Banjos, a violin, a guitar and rocking chairs sit in a circle in a sanctuary with an unusual name.

“Wild Goose is a Presbyterian worship community. The Presbyterian (USA) has started an initiative about a year and a half almost two years ago now,” said Minister Edwin Lacy.

The initiative started by the Presbyterian Church, 1001 worship communities, was designed to help dying churches. The sanctuary used to be the Indian Valley Presbyterian church, complete with carpet and pews. There are now hard wood floors and rocking chairs.

“The central theme is no different than you'll find on Sunday morning. We sing, we pray, we study scripture that what's we're about,” said Lacy. “But the way in which we do the style it is very Appalachia.”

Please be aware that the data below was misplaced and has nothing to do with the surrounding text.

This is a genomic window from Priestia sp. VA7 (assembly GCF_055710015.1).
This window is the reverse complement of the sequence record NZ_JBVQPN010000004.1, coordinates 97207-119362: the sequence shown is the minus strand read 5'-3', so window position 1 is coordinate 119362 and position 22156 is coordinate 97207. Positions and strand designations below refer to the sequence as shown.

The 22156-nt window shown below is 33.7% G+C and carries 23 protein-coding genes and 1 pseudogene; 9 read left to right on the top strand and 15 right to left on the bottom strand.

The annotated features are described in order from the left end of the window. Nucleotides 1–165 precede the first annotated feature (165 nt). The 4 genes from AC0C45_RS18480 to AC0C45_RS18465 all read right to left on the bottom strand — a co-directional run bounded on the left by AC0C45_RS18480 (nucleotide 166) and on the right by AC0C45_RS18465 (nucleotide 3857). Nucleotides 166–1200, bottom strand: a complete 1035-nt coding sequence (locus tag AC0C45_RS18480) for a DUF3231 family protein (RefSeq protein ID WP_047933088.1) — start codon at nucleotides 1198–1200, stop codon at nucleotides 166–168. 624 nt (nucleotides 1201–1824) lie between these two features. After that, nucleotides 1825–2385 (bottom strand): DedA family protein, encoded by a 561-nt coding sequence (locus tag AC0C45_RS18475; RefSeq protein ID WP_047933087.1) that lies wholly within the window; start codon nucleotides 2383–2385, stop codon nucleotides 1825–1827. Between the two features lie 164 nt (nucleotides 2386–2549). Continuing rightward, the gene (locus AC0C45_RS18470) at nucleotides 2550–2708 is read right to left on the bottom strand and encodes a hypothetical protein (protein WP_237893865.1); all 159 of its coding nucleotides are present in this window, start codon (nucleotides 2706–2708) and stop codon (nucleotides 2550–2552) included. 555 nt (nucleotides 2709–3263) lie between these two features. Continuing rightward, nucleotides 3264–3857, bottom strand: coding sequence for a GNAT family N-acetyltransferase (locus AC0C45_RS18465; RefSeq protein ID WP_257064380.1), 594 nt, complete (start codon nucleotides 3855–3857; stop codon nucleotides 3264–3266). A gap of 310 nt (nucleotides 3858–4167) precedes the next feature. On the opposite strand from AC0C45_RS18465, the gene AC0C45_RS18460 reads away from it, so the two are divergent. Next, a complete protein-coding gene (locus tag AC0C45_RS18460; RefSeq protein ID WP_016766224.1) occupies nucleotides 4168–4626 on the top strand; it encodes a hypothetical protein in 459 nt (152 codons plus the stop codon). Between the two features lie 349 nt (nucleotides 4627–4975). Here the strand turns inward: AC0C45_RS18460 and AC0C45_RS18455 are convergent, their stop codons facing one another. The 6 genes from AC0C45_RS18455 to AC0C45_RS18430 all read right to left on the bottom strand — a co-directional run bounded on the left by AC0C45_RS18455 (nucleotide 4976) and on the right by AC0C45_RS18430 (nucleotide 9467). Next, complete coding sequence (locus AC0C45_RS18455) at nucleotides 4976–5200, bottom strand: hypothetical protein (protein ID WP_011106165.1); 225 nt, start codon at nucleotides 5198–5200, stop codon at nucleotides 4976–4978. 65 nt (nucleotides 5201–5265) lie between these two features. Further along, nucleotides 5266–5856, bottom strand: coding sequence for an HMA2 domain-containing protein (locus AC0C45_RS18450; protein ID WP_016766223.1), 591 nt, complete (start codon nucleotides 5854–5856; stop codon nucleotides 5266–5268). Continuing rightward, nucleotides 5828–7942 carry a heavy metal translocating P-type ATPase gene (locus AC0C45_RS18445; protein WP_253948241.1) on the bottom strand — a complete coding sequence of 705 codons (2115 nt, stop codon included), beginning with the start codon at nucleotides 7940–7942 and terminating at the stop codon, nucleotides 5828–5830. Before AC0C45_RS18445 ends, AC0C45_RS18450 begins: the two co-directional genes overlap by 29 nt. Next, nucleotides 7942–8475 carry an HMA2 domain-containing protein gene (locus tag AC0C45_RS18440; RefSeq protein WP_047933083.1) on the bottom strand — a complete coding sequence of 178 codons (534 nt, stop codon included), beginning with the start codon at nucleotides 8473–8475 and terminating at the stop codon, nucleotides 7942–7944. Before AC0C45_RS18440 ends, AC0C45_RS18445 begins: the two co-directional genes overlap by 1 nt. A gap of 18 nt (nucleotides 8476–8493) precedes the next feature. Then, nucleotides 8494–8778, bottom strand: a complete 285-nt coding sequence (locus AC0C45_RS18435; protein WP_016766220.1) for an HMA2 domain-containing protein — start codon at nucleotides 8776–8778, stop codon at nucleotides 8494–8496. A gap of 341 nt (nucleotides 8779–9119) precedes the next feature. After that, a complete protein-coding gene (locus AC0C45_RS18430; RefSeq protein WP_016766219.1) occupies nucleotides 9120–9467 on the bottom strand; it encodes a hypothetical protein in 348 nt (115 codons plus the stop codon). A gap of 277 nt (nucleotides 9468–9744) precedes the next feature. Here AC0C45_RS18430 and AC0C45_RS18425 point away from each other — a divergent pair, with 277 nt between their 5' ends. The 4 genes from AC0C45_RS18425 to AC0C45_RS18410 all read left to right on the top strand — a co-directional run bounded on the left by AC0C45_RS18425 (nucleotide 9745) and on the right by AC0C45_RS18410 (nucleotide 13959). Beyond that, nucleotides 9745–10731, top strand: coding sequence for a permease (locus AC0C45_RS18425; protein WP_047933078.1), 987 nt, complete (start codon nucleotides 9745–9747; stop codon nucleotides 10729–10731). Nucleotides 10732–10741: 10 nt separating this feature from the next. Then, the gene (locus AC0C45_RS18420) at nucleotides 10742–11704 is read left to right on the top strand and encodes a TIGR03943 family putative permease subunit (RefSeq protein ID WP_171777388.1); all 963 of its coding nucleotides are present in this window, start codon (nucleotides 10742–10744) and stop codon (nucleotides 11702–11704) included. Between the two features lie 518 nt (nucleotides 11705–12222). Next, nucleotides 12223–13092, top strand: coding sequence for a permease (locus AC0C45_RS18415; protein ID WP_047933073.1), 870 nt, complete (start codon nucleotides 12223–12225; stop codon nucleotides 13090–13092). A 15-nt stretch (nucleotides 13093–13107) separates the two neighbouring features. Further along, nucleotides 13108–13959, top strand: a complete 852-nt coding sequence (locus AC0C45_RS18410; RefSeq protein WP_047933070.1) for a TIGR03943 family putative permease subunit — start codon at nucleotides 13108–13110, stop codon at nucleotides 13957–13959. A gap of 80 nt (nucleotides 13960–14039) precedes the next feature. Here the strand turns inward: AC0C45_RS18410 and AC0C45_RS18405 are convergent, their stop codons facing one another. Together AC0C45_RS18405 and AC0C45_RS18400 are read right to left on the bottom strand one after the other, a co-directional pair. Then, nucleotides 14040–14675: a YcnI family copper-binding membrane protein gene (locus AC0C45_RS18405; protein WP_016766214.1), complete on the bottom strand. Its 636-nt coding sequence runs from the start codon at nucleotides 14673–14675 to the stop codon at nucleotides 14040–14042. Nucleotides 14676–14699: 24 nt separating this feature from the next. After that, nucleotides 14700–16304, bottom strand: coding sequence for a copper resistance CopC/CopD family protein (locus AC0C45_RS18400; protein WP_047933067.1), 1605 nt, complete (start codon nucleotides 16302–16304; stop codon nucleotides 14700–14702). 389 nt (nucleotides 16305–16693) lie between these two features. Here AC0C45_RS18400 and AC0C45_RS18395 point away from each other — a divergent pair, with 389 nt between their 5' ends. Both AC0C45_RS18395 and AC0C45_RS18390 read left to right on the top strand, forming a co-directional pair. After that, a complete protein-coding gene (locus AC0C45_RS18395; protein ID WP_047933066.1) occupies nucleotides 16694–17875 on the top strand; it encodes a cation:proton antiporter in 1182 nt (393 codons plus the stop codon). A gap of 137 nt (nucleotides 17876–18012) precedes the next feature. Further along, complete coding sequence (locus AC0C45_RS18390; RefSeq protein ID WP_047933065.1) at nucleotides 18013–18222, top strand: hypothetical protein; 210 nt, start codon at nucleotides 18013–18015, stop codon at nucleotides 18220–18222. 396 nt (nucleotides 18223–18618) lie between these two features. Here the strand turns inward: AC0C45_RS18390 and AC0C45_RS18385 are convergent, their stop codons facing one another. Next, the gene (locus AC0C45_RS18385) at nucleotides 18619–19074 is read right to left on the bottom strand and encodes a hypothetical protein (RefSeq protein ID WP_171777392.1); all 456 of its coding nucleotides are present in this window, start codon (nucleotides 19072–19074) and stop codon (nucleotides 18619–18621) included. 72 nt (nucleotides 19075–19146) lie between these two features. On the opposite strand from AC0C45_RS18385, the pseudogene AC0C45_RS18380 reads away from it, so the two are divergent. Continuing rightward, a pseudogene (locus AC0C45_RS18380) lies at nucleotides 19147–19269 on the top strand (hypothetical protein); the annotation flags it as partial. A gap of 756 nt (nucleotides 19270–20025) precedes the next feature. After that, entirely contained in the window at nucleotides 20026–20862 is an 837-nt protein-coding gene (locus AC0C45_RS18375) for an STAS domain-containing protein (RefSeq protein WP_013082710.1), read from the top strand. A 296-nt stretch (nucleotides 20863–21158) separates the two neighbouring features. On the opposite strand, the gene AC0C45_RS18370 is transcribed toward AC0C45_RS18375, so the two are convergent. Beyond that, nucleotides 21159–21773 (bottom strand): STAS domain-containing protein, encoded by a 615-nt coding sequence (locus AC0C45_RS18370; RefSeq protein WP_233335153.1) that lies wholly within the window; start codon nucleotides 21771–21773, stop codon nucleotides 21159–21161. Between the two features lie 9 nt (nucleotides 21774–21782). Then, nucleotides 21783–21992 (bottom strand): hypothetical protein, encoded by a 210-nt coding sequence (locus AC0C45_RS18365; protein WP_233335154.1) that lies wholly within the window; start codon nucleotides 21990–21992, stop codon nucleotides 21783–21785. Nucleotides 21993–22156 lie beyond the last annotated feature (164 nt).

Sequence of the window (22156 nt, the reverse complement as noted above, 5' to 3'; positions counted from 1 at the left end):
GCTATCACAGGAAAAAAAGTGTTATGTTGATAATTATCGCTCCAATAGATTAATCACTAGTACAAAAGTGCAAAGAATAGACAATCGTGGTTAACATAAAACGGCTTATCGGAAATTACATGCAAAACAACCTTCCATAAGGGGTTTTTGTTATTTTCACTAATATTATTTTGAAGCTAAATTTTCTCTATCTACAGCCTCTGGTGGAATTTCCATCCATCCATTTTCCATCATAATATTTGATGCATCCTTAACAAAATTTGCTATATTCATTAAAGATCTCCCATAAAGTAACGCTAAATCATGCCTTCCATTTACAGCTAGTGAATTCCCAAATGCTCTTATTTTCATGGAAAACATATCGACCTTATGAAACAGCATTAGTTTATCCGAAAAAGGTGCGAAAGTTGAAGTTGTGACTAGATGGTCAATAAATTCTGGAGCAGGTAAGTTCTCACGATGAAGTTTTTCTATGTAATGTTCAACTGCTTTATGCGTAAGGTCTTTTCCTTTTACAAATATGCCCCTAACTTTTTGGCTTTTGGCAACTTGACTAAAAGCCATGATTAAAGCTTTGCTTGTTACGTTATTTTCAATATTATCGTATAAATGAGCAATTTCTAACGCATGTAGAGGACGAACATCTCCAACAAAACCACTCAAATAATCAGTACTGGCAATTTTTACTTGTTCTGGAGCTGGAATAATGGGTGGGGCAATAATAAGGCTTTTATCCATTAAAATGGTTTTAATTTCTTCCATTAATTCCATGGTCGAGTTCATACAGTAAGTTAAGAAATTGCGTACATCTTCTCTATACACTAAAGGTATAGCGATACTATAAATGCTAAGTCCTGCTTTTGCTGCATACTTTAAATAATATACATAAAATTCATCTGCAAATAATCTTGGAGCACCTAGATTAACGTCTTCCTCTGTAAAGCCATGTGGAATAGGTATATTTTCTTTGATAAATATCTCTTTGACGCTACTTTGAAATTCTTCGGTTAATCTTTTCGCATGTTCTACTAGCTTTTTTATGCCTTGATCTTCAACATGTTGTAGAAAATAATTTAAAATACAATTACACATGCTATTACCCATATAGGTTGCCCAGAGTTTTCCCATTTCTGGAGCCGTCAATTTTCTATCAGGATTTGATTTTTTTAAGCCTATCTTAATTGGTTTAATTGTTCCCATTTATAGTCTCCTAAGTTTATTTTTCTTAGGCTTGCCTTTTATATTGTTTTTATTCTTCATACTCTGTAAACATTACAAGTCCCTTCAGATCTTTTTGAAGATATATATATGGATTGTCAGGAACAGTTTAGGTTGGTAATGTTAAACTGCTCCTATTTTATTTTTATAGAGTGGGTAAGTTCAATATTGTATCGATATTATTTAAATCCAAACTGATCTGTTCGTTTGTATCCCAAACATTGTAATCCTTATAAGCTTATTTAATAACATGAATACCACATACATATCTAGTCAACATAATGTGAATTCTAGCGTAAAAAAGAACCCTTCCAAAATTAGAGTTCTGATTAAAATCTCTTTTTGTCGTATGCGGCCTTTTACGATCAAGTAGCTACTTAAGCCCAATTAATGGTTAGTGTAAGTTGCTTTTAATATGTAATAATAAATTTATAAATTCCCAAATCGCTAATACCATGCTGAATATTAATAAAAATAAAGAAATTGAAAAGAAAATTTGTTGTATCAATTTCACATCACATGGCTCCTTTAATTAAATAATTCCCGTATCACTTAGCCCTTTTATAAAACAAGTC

Celebrating the Appalachian culture while worshiping the lord is a style that some people are gravitating to. Before every Tuesday night service, a potluck meal is served to fellowship with members and visitors.

“The music, the people, the food, the fellowship and last but not least, the discussion,” said church attendee Kristina Schwarz.

Mac Traynham was the son of a minster. He's says he doesn't mind not having the pipe organ and pews like some traditional churches.

“More like the early Christian's would have done. They didn't have all of that either. They just kind of got together like we're doing and talk about what Jesus said and what it means,” said church attendee Mac Traynham.

Though the look is different the message is the same.